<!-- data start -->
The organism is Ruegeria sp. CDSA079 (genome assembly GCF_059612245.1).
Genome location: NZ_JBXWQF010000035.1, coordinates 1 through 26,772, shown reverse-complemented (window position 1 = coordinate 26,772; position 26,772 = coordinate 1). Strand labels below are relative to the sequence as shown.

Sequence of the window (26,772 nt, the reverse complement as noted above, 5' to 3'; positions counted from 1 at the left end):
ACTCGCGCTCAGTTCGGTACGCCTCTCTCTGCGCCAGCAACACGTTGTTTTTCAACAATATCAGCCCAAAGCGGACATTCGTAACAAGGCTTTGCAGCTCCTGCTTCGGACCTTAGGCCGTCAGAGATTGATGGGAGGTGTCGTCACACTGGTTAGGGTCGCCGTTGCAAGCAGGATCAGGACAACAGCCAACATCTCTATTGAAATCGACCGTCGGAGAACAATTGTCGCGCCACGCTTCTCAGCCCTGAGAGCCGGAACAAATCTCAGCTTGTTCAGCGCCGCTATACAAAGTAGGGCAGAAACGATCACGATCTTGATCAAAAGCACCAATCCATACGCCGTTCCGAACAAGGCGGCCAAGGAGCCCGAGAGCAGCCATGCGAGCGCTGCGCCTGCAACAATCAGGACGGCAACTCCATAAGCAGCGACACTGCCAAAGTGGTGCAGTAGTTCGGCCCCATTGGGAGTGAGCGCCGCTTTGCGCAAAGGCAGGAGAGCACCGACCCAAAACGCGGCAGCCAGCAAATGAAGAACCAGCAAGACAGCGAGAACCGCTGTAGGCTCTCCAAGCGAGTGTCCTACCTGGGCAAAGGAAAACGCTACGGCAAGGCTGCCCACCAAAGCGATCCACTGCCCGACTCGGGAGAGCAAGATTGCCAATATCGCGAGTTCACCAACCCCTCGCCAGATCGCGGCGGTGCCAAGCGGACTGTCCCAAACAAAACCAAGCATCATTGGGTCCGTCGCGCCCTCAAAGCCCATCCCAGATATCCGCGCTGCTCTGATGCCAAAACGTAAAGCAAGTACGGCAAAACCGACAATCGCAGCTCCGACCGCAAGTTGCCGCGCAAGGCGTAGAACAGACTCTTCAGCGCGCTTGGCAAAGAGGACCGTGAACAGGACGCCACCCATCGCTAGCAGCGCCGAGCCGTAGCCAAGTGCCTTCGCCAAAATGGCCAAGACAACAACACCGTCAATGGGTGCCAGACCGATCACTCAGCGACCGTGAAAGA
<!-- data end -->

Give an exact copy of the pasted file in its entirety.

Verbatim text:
The organism is Ruegeria sp. CDSA079 (genome assembly GCF_059612245.1).
Genome location: NZ_JBXWQF010000035.1, coordinates 1 through 26,772, shown reverse-complemented (window position 1 = coordinate 26,772; position 26,772 = coordinate 1). Strand labels below are relative to the sequence as shown.

Sequence of the window (26,772 nt, the reverse complement as noted above, 5' to 3'; positions counted from 1 at the left end):
ACTCGCGCTCAGTTCGGTACGCCTCTCTCTGCGCCAGCAACACGTTGTTTTTCAACAATATCAGCCCAAAGCGGACATTCGTAACAAGGCTTTGCAGCTCCTGCTTCGGACCTTAGGCCGTCAGAGATTGATGGGAGGTGTCGTCACACTGGTTAGGGTCGCCGTTGCAAGCAGGATCAGGACAACAGCCAACATCTCTATTGAAATCGACCGTCGGAGAACAATTGTCGCGCCACGCTTCTCAGCCCTGAGAGCCGGAACAAATCTCAGCTTGTTCAGCGCCGCTATACAAAGTAGGGCAGAAACGATCACGATCTTGATCAAAAGCACCAATCCATACGCCGTTCCGAACAAGGCGGCCAAGGAGCCCGAGAGCAGCCATGCGAGCGCTGCGCCTGCAACAATCAGGACGGCAACTCCATAAGCAGCGACACTGCCAAAGTGGTGCAGTAGTTCGGCCCCATTGGGAGTGAGCGCCGCTTTGCGCAAAGGCAGGAGAGCACCGACCCAAAACGCGGCAGCCAGCAAATGAAGAACCAGCAAGACAGCGAGAACCGCTGTAGGCTCTCCAAGCGAGTGTCCTACCTGGGCAAAGGAAAACGCTACGGCAAGGCTGCCCACCAAAGCGATCCACTGCCCGACTCGGGAGAGCAAGATTGCCAATATCGCGAGTTCACCAACCCCTCGCCAGATCGCGGCGGTGCCAAGCGGACTGTCCCAAACAAAACCAAGCATCATTGGGTCCGTCGCGCCCTCAAAGCCCATCCCAGATATCCGCGCTGCTCTGATGCCAAAACGTAAAGCAAGTACGGCAAAACCGACAATCGCAGCTCCGACCGCAAGTTGCCGCGCAAGGCGTAGAACAGACTCTTCAGCGCGCTTGGCAAAGAGGACCGTGAACAGGACGCCACCCATCGCTAGCAGCGCCGAGCCGTAGCCAAGTGCCTTCGCCAAAATGGCCAAGACAACAACACCGTCAATGGGTGCCAGACCGATCACTCAGCGACCGTGAAAGA